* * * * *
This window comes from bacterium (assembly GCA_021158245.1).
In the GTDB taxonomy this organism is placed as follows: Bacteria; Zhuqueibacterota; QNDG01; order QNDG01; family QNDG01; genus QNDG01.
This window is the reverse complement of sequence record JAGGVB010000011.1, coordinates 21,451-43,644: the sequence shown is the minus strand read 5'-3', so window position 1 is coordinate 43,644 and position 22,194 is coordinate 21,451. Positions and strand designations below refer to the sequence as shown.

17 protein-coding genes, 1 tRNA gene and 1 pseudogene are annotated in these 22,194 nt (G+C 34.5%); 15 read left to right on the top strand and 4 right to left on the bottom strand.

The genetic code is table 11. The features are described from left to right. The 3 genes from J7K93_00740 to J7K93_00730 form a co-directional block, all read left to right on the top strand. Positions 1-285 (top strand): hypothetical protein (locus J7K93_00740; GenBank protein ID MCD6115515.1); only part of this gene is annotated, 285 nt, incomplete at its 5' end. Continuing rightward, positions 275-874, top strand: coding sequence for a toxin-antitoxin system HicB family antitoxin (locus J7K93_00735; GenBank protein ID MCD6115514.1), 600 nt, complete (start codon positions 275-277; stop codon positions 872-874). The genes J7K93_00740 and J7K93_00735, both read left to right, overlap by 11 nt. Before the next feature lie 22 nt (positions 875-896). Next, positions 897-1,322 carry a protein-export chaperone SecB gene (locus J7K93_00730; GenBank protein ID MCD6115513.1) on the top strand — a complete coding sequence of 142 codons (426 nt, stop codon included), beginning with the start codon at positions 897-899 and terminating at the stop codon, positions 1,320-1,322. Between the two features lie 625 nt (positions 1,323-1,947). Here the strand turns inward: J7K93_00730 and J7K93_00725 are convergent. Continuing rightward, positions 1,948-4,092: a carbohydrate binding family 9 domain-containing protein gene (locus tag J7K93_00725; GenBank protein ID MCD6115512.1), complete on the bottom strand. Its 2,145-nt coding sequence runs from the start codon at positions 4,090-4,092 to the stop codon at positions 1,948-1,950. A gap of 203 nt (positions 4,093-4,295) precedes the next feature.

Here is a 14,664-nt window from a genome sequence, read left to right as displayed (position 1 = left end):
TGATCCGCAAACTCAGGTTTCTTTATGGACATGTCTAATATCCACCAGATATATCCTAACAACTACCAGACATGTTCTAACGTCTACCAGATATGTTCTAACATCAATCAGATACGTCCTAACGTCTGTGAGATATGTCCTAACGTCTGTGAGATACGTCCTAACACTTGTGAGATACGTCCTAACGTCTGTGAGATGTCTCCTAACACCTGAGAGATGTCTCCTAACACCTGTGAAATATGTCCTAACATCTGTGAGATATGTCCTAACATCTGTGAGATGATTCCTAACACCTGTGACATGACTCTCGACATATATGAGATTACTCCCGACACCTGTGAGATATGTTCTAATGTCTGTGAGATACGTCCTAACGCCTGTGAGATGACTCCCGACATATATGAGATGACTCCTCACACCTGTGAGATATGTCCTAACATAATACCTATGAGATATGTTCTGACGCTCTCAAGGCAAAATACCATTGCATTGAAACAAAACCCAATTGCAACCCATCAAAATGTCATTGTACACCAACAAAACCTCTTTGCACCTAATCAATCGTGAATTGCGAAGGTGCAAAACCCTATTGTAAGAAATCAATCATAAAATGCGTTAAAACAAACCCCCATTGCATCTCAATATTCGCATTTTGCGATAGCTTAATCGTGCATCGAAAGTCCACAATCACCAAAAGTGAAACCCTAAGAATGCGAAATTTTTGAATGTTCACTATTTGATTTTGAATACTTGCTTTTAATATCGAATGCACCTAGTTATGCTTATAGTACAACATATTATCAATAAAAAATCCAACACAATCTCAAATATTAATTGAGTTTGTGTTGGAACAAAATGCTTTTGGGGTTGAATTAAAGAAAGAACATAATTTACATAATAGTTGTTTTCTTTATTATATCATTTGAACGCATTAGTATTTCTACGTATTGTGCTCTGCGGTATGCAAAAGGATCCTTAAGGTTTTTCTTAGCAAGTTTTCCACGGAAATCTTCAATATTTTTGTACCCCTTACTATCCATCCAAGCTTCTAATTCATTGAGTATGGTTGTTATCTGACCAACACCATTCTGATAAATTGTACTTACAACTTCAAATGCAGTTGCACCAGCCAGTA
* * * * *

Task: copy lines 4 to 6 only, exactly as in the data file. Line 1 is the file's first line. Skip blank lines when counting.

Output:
17 protein-coding genes, 1 tRNA gene and 1 pseudogene are annotated in these 22,194 nt (G+C 34.5%); 15 read left to right on the top strand and 4 right to left on the bottom strand.

The genetic code is table 11. The features are described from left to right. The 3 genes from J7K93_00740 to J7K93_00730 form a co-directional block, all read left to right on the top strand. Positions 1-285 (top strand): hypothetical protein (locus J7K93_00740; GenBank protein ID MCD6115515.1); only part of this gene is annotated, 285 nt, incomplete at its 5' end. Continuing rightward, positions 275-874, top strand: coding sequence for a toxin-antitoxin system HicB family antitoxin (locus J7K93_00735; GenBank protein ID MCD6115514.1), 600 nt, complete (start codon positions 275-277; stop codon positions 872-874). The genes J7K93_00740 and J7K93_00735, both read left to right, overlap by 11 nt. Before the next feature lie 22 nt (positions 875-896). Next, positions 897-1,322 carry a protein-export chaperone SecB gene (locus J7K93_00730; GenBank protein ID MCD6115513.1) on the top strand — a complete coding sequence of 142 codons (426 nt, stop codon included), beginning with the start codon at positions 897-899 and terminating at the stop codon, positions 1,320-1,322. Between the two features lie 625 nt (positions 1,323-1,947). Here the strand turns inward: J7K93_00730 and J7K93_00725 are convergent. Continuing rightward, positions 1,948-4,092: a carbohydrate binding family 9 domain-containing protein gene (locus tag J7K93_00725; GenBank protein ID MCD6115512.1), complete on the bottom strand. Its 2,145-nt coding sequence runs from the start codon at positions 4,090-4,092 to the stop codon at positions 1,948-1,950. A gap of 203 nt (positions 4,093-4,295) precedes the next feature.

Here is a 14,664-nt window from a genome sequence, read left to right as displayed (position 1 = left end):